​Dropout rates mar Cambodia's MDG quest for 'education for all' | Phnom Penh Post

Dropout rates mar Cambodia's MDG quest for 'education for all'


Publication date
20 February 2009 | 15:03 ICT

Reporter : Mom Kunthear and Robbie Corey Boulet

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In attempting to achieve the Millennium Development Goal for education, officials cope with the challenges of hard-to-reach children and a system widely perceived to be ineffective. This is the first in a four-part series on Cambodia's MDGs. 

Photo by: AFP 

Cambodian girls gather in the slum near Phnom Penh's Boeng Kak lake earlier this month. Convincing parents that they should invest in their daughters'education in one of the main challenges to attaining gender parity, education officials say.


Last year marked the midway point for achieving the Millennium Development Goals, benchmarks for developing countries established in 2000 that cover everything from poverty to environmental sustainability. Last year also marked the five-year anniversary of the adoption of Cambodia's Millennium Development Goals, the localised versions of the global goals. In a four-part series, the Post looks at the progress made and the challenges that remain in achieving targets set for 2010 and 2015, drawing on government data as well as interviews with officials, NGO workers and Cambodians who stand to benefit from the effort. Part One looks at the goals for education and women's empowerment. 

ADAM Maream, a 14-year-old eighth-grader at Chaktomuk Secondary School, has already completed as many years of education as her mother did, and she is poised to go even further. Several factors have worked in her favour, not least of which being that her school, like many in Phnom Penh, has more resources than those in the provinces, including trained teachers, up-to-date textbooks and clean toilets.

But her experience has not been perfect. For instance, she estimated in a recent interview that she pays between 30,000 and 40,000 riel (roughly US$7.25 and $9.75) each month in "informal fees" collected by teachers for supplies - such as lesson paper and pens - that are supposed to be free.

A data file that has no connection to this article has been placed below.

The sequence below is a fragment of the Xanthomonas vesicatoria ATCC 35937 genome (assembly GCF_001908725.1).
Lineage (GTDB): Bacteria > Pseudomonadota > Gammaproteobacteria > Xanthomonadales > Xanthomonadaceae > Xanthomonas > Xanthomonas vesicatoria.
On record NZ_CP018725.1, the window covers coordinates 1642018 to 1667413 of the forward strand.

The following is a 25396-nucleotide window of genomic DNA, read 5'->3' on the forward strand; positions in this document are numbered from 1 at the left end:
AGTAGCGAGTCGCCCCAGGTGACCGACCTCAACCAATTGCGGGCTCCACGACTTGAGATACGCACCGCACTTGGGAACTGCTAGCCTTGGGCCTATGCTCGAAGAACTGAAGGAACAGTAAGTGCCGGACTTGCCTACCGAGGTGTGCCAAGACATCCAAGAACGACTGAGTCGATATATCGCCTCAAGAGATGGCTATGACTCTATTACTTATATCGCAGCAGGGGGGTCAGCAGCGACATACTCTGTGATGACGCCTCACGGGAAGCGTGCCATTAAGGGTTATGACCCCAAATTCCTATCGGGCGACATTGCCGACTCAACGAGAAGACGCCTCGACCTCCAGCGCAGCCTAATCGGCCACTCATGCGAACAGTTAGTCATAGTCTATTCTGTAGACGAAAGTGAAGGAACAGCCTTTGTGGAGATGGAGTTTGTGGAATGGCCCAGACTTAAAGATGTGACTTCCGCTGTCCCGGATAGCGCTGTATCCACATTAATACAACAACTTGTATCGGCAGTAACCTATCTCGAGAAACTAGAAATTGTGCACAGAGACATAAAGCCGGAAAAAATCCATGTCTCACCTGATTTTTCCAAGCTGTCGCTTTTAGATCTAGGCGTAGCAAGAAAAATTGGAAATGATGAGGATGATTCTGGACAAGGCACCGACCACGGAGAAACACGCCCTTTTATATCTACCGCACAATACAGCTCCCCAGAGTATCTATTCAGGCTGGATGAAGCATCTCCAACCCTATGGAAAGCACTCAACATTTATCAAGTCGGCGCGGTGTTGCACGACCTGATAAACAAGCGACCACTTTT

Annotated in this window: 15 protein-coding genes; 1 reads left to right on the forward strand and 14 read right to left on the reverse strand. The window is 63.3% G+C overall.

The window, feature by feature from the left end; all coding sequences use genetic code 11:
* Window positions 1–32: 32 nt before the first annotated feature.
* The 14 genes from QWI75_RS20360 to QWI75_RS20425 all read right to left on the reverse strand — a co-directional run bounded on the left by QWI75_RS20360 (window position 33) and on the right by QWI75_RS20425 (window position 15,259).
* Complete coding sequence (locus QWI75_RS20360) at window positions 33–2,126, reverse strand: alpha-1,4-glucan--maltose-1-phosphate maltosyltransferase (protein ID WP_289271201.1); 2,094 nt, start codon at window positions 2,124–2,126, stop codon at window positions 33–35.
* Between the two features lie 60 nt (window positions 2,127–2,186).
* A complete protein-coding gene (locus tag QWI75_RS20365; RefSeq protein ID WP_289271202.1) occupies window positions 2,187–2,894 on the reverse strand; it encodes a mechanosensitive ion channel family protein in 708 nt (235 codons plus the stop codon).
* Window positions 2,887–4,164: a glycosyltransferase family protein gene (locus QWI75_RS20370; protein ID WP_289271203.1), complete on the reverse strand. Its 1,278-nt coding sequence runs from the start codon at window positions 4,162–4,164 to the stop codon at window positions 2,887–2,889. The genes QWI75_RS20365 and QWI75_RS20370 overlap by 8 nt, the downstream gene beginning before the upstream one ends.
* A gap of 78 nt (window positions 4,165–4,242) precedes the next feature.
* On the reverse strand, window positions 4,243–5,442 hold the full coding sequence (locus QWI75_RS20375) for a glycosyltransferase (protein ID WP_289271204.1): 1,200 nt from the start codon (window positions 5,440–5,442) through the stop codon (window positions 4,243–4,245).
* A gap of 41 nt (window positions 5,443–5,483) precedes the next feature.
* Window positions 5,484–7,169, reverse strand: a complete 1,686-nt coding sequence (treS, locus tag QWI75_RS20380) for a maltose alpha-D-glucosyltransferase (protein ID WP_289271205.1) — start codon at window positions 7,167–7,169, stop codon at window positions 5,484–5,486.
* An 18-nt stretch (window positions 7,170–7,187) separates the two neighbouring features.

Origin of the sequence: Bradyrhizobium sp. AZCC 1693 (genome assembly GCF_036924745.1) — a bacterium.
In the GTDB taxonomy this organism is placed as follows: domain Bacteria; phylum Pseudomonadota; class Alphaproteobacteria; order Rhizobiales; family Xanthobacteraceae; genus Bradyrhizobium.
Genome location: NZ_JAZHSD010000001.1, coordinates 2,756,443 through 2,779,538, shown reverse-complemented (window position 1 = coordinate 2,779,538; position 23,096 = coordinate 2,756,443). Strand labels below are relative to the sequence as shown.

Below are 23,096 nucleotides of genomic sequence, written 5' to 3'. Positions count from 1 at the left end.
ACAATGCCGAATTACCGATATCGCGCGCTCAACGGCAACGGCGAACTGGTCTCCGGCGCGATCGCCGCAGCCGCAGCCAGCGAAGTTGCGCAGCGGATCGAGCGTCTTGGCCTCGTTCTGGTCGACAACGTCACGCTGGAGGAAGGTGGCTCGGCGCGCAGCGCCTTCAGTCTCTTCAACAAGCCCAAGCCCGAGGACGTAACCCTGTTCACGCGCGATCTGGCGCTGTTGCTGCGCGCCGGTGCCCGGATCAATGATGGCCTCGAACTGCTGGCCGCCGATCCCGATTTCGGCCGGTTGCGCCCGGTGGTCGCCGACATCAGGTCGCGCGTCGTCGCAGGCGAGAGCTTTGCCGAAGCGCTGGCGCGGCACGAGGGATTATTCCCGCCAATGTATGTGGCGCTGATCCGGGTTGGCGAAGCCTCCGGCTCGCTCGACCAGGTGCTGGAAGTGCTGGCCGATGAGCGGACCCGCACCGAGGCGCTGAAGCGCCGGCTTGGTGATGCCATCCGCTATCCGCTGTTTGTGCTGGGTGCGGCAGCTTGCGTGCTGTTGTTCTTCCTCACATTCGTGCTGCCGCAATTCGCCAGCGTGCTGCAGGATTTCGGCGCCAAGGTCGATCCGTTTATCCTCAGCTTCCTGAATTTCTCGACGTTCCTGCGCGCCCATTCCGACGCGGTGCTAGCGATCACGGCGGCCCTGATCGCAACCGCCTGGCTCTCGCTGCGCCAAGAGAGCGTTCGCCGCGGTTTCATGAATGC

"If I don't buy them, I will get a low score or I will not pass the exam, even though I am an outstanding student," she said last week, sitting in the school courtyard with a group of friends who nodded their agreement.

Adam Maream's mixed experience at Chaktomuk mirrors the uneven track record of the Cambodian education system as a whole as it works towards the Millennium Development Goal pertaining to education. Asked recently to assess the system's progress since the goal was adopted in 2003, government officials and NGO heads used adjectives including "encouraging", "improving", "slow", "incremental", "difficult" and "discouraging", often in quick succession.

All of these assessments are borne out by recent data, which paint a picture of a system at markedly different stages of development depending on the particular target - there are 10 under the goal - being evaluated.

The disconnect between enrolment and literacy offers a prime example: Cambodia was included among 63 countries reported to have achieved or nearly achieved universal primary enrolment in the 2008 Education for All (EFA) report published by Unesco. But it was also listed among the worst-performing countries with regard to literacy and was deemed at "serious risk" of not meeting the universal literacy target set for 2015. Cambodia was one of just five countries, and the only non-African country, to be included on both lists.

Education for all

Nearly everyone interviewed for this article pointed to enrolment gains as the most significant achievement made in the past five years.   

"Today is the time of education for all," said Minister of Education Im Sethy.

One target under the goal calls for net primary school enrolment to reach 100 percent in 2010, starting from a base of 81 percent in 2001. The 2005 benchmark was 96 percent male enrolment and 94 percent female enrolment. Cambodia fell just short, achieving 93 percent and 90.7 percent enrolment, respectively, according to Ministry of Planning figures. Total net enrolment in the 2007-08 school year reached 93.3 percent, according to figures from the Ministry of Education.  

Ang Sopha, national researcher at NGO Education Partnership (NEP), a networking organisation that facilitates communication between the government and education NGOs, said she expected primary enrolment to continue climbing slightly more than one percent each year, reaching 98 or 99 percent in 2015.

But several experts noted that primary-school-age children who had not yet enrolled despite recent recruitment efforts would likely be the most difficult to reach.

Unesco Country Director Teruo Jinnai said the remaining unenrolled students include ethnic minorities, children in migrating families and  members of other marginalised groups.

"Today, to get another two percent - well, where are they? They are in very difficult circumstances," he said, "and the government is really concerned".  

The survival question

Photo by:


Adam Maream (right), a 14-year-old student at Phnom Penh's Chaktomuk

Secondary School, says she wants to finish high school and go on to

university. Experts warn that Cambodia may not meet its MDG for